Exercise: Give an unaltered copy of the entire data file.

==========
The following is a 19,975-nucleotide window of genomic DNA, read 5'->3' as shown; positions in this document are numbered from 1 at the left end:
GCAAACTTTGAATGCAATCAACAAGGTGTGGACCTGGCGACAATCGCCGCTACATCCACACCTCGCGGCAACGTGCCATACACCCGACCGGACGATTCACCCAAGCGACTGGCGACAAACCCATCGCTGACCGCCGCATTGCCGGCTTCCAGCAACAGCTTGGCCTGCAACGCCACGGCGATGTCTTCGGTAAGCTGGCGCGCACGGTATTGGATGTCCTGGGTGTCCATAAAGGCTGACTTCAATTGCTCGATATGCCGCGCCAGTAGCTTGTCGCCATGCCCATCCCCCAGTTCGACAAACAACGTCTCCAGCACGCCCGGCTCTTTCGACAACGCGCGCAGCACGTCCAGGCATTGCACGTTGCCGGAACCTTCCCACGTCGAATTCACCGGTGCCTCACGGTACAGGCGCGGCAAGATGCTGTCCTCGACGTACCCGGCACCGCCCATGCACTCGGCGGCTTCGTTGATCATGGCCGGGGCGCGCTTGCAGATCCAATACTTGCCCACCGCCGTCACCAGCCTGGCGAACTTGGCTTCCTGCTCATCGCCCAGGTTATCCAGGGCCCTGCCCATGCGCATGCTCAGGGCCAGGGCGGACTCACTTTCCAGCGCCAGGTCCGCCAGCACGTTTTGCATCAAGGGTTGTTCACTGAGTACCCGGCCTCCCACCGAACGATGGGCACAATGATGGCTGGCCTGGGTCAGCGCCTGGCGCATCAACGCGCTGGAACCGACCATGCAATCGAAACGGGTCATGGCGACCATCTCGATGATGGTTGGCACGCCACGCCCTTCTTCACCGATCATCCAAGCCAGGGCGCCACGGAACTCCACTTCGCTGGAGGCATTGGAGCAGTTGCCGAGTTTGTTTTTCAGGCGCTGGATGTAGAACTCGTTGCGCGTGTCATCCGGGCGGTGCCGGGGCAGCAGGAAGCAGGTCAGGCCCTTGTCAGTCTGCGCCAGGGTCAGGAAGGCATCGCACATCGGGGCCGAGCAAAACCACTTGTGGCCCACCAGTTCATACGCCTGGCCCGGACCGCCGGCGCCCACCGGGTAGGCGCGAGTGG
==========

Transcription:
The following is a 19,975-nucleotide window of genomic DNA, read 5'->3' as shown; positions in this document are numbered from 1 at the left end:
GCAAACTTTGAATGCAATCAACAAGGTGTGGACCTGGCGACAATCGCCGCTACATCCACACCTCGCGGCAACGTGCCATACACCCGACCGGACGATTCACCCAAGCGACTGGCGACAAACCCATCGCTGACCGCCGCATTGCCGGCTTCCAGCAACAGCTTGGCCTGCAACGCCACGGCGATGTCTTCGGTAAGCTGGCGCGCACGGTATTGGATGTCCTGGGTGTCCATAAAGGCTGACTTCAATTGCTCGATATGCCGCGCCAGTAGCTTGTCGCCATGCCCATCCCCCAGTTCGACAAACAACGTCTCCAGCACGCCCGGCTCTTTCGACAACGCGCGCAGCACGTCCAGGCATTGCACGTTGCCGGAACCTTCCCACGTCGAATTCACCGGTGCCTCACGGTACAGGCGCGGCAAGATGCTGTCCTCGACGTACCCGGCACCGCCCATGCACTCGGCGGCTTCGTTGATCATGGCCGGGGCGCGCTTGCAGATCCAATACTTGCCCACCGCCGTCACCAGCCTGGCGAACTTGGCTTCCTGCTCATCGCCCAGGTTATCCAGGGCCCTGCCCATGCGCATGCTCAGGGCCAGGGCGGACTCACTTTCCAGCGCCAGGTCCGCCAGCACGTTTTGCATCAAGGGTTGTTCACTGAGTACCCGGCCTCCCACCGAACGATGGGCACAATGATGGCTGGCCTGGGTCAGCGCCTGGCGCATCAACGCGCTGGAACCGACCATGCAATCGAAACGGGTCATGGCGACCATCTCGATGATGGTTGGCACGCCACGCCCTTCTTCACCGATCATCCAAGCCAGGGCGCCACGGAACTCCACTTCGCTGGAGGCATTGGAGCAGTTGCCGAGTTTGTTTTTCAGGCGCTGGATGTAGAACTCGTTGCGCGTGTCATCCGGGCGGTGCCGGGGCAGCAGGAAGCAGGTCAGGCCCTTGTCAGTCTGCGCCAGGGTCAGGAAGGCATCGCACATCGGGGCCGAGCAAAACCACTTGTGGCCCACCAGTTCATACGCCTGGCCCGGACCGCCGGCGCCCACCGGGTAGGCGCGAGTGG